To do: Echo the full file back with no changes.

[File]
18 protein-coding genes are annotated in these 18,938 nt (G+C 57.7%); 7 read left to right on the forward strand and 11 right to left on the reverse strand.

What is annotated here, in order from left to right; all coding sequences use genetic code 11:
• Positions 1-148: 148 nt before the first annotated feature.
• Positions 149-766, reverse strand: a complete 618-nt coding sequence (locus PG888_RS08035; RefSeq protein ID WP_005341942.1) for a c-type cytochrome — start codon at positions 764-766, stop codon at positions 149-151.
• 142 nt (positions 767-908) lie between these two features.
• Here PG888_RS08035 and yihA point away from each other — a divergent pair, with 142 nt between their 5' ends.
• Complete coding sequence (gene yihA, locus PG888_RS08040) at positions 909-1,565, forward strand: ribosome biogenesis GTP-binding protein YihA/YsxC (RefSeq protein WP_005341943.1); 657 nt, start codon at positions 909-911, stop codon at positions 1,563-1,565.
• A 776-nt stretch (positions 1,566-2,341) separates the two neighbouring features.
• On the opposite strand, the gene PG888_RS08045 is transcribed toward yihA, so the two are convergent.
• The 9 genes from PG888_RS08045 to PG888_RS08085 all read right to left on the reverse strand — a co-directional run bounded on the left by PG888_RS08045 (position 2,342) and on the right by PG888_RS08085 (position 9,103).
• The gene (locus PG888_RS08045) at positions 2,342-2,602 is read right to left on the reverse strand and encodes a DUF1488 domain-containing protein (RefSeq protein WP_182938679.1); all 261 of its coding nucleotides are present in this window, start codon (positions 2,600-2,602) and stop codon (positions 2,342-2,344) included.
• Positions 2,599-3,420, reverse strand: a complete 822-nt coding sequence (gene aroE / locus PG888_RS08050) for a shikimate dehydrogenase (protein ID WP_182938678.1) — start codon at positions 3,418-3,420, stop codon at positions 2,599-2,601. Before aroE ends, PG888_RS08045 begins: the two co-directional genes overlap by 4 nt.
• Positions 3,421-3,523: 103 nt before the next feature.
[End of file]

18 protein-coding genes are annotated in these 18,938 nt (G+C 57.7%); 7 read left to right on the forward strand and 11 right to left on the reverse strand.

What is annotated here, in order from left to right; all coding sequences use genetic code 11:
• Positions 1-148: 148 nt before the first annotated feature.
• Positions 149-766, reverse strand: a complete 618-nt coding sequence (locus PG888_RS08035; RefSeq protein ID WP_005341942.1) for a c-type cytochrome — start codon at positions 764-766, stop codon at positions 149-151.
• 142 nt (positions 767-908) lie between these two features.
• Here PG888_RS08035 and yihA point away from each other — a divergent pair, with 142 nt between their 5' ends.
• Complete coding sequence (gene yihA, locus PG888_RS08040) at positions 909-1,565, forward strand: ribosome biogenesis GTP-binding protein YihA/YsxC (RefSeq protein WP_005341943.1); 657 nt, start codon at positions 909-911, stop codon at positions 1,563-1,565.
• A 776-nt stretch (positions 1,566-2,341) separates the two neighbouring features.
• On the opposite strand, the gene PG888_RS08045 is transcribed toward yihA, so the two are convergent.
• The 9 genes from PG888_RS08045 to PG888_RS08085 all read right to left on the reverse strand — a co-directional run bounded on the left by PG888_RS08045 (position 2,342) and on the right by PG888_RS08085 (position 9,103).
• The gene (locus PG888_RS08045) at positions 2,342-2,602 is read right to left on the reverse strand and encodes a DUF1488 domain-containing protein (RefSeq protein WP_182938679.1); all 261 of its coding nucleotides are present in this window, start codon (positions 2,600-2,602) and stop codon (positions 2,342-2,344) included.
• Positions 2,599-3,420, reverse strand: a complete 822-nt coding sequence (gene aroE / locus PG888_RS08050) for a shikimate dehydrogenase (protein ID WP_182938678.1) — start codon at positions 3,418-3,420, stop codon at positions 2,599-2,601. Before aroE ends, PG888_RS08045 begins: the two co-directional genes overlap by 4 nt.
• Positions 3,421-3,523: 103 nt before the next feature.